Jazz Performance and Education Centre

2014 - 2015 Season Events

JPEC Opens Doors with the Creative Spaces Partnership Exchange

On Monday, Nov. 2nd, JPEC participated in the Creative Spaces Partnership Exchange at the Toronto Centre for the Arts. The event was presented by the Creative Spaces OUTSIDE THE CORE partnership.

Several promising relationships were established with organizations such as the City of Toronto’s Economic Development & Culture, Ontario Arts Council, Toronto Arts Council as well as several community groups: East End Arts and downtown’s Artscape. JPEC provided a three-piece combo from York University for the end-of-day cocktail party.

Our associates from North York Arts and Toronto Centre for the Arts spearheaded the event which promoted discovering new spaces and resources, exchanging knowledge and ideas and building partnerships.

JPEC Brings Big Band Sound to Panamania with Gary Morgan's "PanAmericana!"

Saturday July 25, 2015 1:00 PM
Main Stage, Distillery District

Gary Morgan

On January 12, 2015, the Toronto Musicians' Association presented a most fitting tribute to Jim Biros, who, among many other endeavours, was a Director of Jazz Performance and Education Centre.

Jim Biros Tribute

Click here to read Russ Little's Tribute to Jim Biros

Piano Plus Series - Humber College Streaming Video Clips

Jazz pianist takes 10 Years to write book on American Jews in music

When many of his friends were attracted to sports and other things, a young and curious Ben Sidran instead had a taste for melodies, rhythm and projecting the sound of music.

Growing up on the shores of Lake Michigan, in the factory town of Racine, WI., Sidran said, in many cases, it was “boredom and alienation.”

There was a piano in his home, recalls the now 71-year-old American jazz pianist, author and singer. And, back then, curious and intuitive as a six-year-old he started to hit the keys and also discovered what he called “my father’s boogie-woogie music.

“Music was everything to me – and I was serious about it,” said Sidran, who was in Toronto recently performing and sharing his observations about music as well as what he called “the dominant role Jews have played in the music recording, publishing and film industries.”

Put on in cooperation with the Jazz Performance and Education Centre, with the Jewish Tribune as a sponsor, a crowd of close to 200 people – many of them jazz enthusiasts – attended the two-hour session at Adath Israel Synagogue.

Sidran, who was at the Montreal Jazz Festival, said it was his first gig at a Canadian synagogue – and the crowd was entertained by the charm of his insider stories and the Jewish involvement in the music industry.

“Before my Bar Mitzvah, I collected jazz records and I remember my mother telling me not to think about making a career out of music,” said Sidran, who remembers getting $3 a night playing piano at high school dances.

“I wanted to be a professor, but there were no teaching jobs like that back then.”

Well educated in English Literature and a Masters Degree in American Studies, Sidran said it was in his late 20s when he took a gamble and moved to Los Angeles to get into the recording business. One thing quickly led to another and his music focused on contemporary Jewish culture.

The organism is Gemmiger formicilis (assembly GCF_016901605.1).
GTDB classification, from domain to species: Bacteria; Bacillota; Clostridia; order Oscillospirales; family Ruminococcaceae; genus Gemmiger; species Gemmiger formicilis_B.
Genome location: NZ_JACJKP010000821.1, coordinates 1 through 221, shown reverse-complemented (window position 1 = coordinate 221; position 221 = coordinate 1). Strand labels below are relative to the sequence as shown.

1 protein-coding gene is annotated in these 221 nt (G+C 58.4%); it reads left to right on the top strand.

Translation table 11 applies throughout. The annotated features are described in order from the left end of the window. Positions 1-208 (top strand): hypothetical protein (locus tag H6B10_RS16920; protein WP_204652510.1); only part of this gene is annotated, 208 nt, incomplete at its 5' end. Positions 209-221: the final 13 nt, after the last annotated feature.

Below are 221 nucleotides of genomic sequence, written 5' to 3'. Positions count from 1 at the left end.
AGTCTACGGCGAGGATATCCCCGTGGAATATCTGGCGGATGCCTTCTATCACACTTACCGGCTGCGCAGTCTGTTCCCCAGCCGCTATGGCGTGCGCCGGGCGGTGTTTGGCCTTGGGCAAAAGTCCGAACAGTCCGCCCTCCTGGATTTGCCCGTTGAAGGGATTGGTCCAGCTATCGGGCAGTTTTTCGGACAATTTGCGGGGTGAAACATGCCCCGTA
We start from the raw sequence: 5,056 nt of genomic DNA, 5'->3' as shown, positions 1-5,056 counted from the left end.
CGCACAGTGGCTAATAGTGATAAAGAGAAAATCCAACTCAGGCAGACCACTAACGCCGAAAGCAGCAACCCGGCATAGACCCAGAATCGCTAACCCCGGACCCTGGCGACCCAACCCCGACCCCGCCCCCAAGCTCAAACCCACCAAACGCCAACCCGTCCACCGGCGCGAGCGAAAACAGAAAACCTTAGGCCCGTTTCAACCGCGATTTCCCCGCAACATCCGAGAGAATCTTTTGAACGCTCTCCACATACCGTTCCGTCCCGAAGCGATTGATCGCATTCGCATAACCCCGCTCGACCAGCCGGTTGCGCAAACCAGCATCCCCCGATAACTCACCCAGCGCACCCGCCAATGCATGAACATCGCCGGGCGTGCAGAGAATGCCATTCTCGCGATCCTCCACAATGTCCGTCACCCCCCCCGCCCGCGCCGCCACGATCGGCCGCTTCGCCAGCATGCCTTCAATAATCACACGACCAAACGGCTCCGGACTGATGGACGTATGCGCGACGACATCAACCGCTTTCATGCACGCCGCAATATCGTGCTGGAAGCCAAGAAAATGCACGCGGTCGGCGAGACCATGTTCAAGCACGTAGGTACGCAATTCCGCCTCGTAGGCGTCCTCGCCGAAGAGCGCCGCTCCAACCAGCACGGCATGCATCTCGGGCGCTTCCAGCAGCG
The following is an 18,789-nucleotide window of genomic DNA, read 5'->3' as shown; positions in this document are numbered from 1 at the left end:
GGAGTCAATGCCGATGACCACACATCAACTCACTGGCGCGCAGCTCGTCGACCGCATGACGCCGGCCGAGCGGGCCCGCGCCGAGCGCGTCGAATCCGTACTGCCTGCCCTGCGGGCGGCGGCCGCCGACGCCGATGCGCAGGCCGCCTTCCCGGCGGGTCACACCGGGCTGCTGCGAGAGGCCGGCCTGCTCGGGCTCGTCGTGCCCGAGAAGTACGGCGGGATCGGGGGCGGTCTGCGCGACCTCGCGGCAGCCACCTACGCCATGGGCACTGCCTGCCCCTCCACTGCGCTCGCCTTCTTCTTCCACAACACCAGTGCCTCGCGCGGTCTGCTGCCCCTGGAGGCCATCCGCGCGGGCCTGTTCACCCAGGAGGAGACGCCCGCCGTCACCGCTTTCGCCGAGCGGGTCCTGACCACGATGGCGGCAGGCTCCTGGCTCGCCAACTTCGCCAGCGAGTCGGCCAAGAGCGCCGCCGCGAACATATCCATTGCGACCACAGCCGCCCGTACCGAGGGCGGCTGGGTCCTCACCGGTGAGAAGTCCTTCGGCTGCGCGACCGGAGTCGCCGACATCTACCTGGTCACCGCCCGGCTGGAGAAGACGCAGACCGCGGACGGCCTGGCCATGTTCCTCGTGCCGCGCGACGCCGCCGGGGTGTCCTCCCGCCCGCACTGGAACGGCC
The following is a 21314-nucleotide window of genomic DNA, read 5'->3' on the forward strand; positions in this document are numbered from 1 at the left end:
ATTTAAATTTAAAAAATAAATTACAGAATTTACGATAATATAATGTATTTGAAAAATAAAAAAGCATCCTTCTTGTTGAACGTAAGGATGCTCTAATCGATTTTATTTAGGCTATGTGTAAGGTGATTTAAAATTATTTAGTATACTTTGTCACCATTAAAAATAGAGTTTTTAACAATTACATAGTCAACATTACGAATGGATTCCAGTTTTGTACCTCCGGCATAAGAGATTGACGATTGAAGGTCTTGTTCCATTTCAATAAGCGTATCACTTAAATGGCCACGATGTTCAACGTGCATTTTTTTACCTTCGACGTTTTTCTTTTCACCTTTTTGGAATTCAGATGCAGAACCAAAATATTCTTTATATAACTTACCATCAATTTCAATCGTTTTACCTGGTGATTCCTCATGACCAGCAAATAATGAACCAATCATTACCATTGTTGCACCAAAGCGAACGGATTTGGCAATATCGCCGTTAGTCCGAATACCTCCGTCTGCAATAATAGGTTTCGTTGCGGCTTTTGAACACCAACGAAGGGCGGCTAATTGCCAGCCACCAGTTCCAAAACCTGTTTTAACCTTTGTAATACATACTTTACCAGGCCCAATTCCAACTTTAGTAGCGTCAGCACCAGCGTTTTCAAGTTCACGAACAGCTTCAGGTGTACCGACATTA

And then there was the time in 1969, when Sidran became buddies with Charlie Watts, the drummer of the Rolling Stones, and the American was invited to play in a session with the iconic British group at Olympic Studios in Brighton.

“Don’t get me wrong, but it was boring,” said Sidran. “In a studio for six hours, practising the same chords is not exciting stuff.”

Sidran, who recorded 30 solo albums, did his first in 1970. He has composed film soundtracks, produced recordings for Diana Ross, Van Morrison and others, been nominated for a Grammy and won an Emmy – but he’s never been to Israel.

But this night, he kept referring to his book There Was A Fire: Jews, Music and the American Dream and talked about Irving Berlin, George Gershwin and a who’s who of Jewish musical giants.

Sidran’s presentation focused on the social history of Jewish contributions to American popular music in the 20th century. As for his book, Sidran said that he had no idea it would take him 10 years to write, but he had been mystified that there had been so much about Jews in American popular music that had not been shared.

“Songs like Take Me Out To The Ball Game and White Christmas were written by Jews and Irving Berlin, wrote Alexander’s Ragtime Band. Sidran said Jerome Kern invented the modern Broadway musical and Benny Goodman was the first big band leader to racially integrate his group.

Sidran connected with his Jewish religion after his son was born and he produced a CD Life’s A Lesson, a jazzy setting of Jewish religious songs featuring top Jewish jazz musicians. It is considered to be one of the finest recordings of Jewish liturgical music.

“I want my best work to live on. It becomes a challenge when you accomplish what you set out to do,” said Sidran. “I still want to write a children’s book for my granddaughter.”


Jewish Tribune, October 28, 2014

JPEC presents: Drumming/Performing Workshop of Afrocuban Rumba.
Earl Bales Park Arts & Music Festival. August 30, 2015 at 2:30PM.
Bathurst Street south of Sheppard.


JPEC's Big Band Sound at Panamania with Gary Morgan's "PanAmericana!"

Saturday July 25, 2015 at the Main Stage, Distillery District.